Ambulances queued upoutside A&Es. Trolleys carrying people in need of care stacked end-to-end in corridors. Long-awaited operations cancelled. Sick people lying on cold, hard floors because no beds are available.
The winter NHS crisis has provoked fury from patients and health workers alike, with many taking to social media to share candid photos of the situation. The Tory government cries crocodile tears but is, of course, unwilling to take the necessary action. We have to fight for our health service – starting with the important protests and demonstration planned for 3 February.
“Nothing’s perfect,” Theresa May told the BBC’s Andrew Marr on 7 January. This was in response to a report that a woman who had suffered a stroke was left waiting in an ambulance for four hours before being seen. Whenever Marr raised the question of funding, May refused to contemplate the idea that money was the issue, repeating things like “you also need to look at how the NHS works, how it operates”.
This is the very same language that the Tories use to justify their £20 billion of cuts (or “efficiency savings”). They want us to believe that the delays and overcrowding are not because of lack of resources but in fact because of ‘waste’ – best solved by further funding reductions and by handing yet more services to the private sector to leech profit out of.
It is in the very DNA of the Tory party to attack the NHS. It is the oldest capitalist party in Europe and by its nature fights to represent the interests of the capitalist class. Of course the bosses and their political representatives have to take into account the fierce attachment to the NHS that exists among the working class in Britain and the risk of provoking a huge movement if they go too far.
But a publicly owned and funded NHS, free at the point of use is not in the best interests of the super-rich. They want ongoing tax cuts for themselves and their corporations – money that could otherwise be used to fund the NHS and other public services. And they greedily eye the service for the potential profit that could be made from a more US-style system. The Tories dutifully cut, privatise and run down the NHS in an attempt to prepare the way for further moves in that direction.
Workers know this. A January poll by YouGov showed Jeremy Corbyn’s Labour 18 points ahead of the Tories on which party would best handle the NHS, the highest lead of any of the issues asked about. Polls also consistently show that the vast majority of people want to maintain the NHS as a public service, and think people should fight to defend it.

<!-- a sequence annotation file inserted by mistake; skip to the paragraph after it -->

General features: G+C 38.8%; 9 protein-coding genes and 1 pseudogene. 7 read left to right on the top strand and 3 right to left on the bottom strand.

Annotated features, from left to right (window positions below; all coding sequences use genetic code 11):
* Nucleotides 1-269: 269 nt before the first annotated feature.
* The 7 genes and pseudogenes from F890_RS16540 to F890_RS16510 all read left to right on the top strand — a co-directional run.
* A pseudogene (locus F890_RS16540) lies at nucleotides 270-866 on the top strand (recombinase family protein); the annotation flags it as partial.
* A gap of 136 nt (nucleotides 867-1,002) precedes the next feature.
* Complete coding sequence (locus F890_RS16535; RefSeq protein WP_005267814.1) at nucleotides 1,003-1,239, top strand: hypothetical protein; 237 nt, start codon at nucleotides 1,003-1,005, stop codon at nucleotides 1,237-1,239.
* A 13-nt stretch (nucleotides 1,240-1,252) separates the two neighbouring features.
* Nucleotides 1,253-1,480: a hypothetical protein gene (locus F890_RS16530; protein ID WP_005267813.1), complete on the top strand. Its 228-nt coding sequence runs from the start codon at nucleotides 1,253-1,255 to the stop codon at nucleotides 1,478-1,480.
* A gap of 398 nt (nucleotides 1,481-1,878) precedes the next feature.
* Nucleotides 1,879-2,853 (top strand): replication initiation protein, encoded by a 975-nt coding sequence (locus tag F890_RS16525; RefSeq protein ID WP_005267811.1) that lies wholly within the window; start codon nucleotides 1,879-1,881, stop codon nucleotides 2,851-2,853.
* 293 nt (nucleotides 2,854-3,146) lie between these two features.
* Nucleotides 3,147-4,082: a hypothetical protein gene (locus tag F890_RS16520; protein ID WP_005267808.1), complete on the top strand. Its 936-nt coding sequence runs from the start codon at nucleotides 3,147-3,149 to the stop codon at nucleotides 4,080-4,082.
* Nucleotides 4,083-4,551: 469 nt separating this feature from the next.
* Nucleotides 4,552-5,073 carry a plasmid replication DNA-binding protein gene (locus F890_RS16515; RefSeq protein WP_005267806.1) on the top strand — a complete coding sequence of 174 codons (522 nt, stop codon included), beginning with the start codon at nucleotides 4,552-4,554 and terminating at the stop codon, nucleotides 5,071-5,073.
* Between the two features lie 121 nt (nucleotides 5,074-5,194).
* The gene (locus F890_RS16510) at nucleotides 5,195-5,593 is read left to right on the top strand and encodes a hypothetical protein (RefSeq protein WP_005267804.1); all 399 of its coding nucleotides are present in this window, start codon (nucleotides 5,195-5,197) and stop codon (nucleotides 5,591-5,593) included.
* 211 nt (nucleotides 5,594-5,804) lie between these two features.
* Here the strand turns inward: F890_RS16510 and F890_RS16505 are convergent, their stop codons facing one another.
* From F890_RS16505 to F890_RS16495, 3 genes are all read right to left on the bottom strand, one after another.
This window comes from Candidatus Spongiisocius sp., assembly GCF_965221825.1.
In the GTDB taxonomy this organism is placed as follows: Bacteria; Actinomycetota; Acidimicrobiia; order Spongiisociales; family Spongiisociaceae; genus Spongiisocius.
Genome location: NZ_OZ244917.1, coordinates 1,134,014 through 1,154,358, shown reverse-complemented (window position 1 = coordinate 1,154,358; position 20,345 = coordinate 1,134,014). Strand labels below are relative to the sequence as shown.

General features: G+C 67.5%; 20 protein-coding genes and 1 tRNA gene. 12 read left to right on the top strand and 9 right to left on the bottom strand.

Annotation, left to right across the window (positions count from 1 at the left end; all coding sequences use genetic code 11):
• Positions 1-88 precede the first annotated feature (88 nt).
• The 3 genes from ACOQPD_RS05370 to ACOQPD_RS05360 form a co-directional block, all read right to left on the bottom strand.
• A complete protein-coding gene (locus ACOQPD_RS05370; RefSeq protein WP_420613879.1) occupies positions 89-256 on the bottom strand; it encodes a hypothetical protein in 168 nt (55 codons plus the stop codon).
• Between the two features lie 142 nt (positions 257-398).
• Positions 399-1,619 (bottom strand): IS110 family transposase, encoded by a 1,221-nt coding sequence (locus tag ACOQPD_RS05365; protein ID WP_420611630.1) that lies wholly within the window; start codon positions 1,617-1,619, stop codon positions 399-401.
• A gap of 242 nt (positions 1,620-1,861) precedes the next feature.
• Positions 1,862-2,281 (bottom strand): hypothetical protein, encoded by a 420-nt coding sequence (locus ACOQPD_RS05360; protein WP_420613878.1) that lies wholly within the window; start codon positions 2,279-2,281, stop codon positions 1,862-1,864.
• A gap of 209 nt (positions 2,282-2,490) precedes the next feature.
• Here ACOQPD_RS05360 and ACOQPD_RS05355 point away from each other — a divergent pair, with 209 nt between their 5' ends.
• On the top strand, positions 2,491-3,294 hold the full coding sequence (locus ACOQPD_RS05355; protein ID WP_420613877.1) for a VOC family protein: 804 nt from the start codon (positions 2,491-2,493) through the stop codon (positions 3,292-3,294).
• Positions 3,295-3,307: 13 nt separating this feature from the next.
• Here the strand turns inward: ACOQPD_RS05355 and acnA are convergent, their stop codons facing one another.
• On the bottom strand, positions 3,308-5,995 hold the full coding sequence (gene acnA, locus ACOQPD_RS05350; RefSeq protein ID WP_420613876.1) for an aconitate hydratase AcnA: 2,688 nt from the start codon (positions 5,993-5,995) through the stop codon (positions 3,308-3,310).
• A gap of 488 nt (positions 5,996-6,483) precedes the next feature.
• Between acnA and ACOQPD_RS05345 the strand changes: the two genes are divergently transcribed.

So the Tories’ poor standing and blatant mismanagement of the NHS have the potential to bring the government down. But only if we build a strong, united, movement against them and their plans for our health service. In this context, the emergency actions called on 3 February by Health Campaigns Together (HCT) – with a major demonstration in London coinciding with local protests elsewhere – have the potential to attract huge support.
The HCT demonstration in March 2017 attracted 250,000 people. Since then the anger has only grown and the success for Corbyn’s general election manifesto, including defence of the NHS, highlighted the popularity of anti-austerity ideas. Trade unions, health and anti-austerity activists and the Corbyn supporters inside Labour should build for these events seriously over the next few weeks. Rather than being the end of the story for another year, 3 February should be a springboard for a sustained mass campaign.
The trade unions, particularly the health unions, have a vital role to play. Health workers are suffering horrendous working conditions, long hours and stress trying to deal with the current crisis ‘at the coal face’. And what do they get in return? A vague promise of an above-1% pay rise for the first time in six years – in exchange for considering changes to antisocial hours payments and pay increments.
The junior doctors, and then the ancillary workers at Barts Trust hospitals in east London, have shown the way with their determined strikes. If given a lead, and as part of a serious campaign to win a decent pay rise and to defend the service, workers across the sector would respond to a call for strike action. This should be coordinated across the different health unions. Jeremy Corbyn, John McDonnell and their supporters in the Labour Party should clearly come out in favour of such action and of the 3 February protests. Placing Corbyn’s Labour at the head of a mass movement to defend our health service would be a key part of winning the mass working class support necessary to kick out the Tories and bring in a Corbyn-led government.
Building this type of movement can be the start of winning a socialist NHS – one that is fully publicly owned and funded to meet people’s needs, and democratically run by health workers and service users.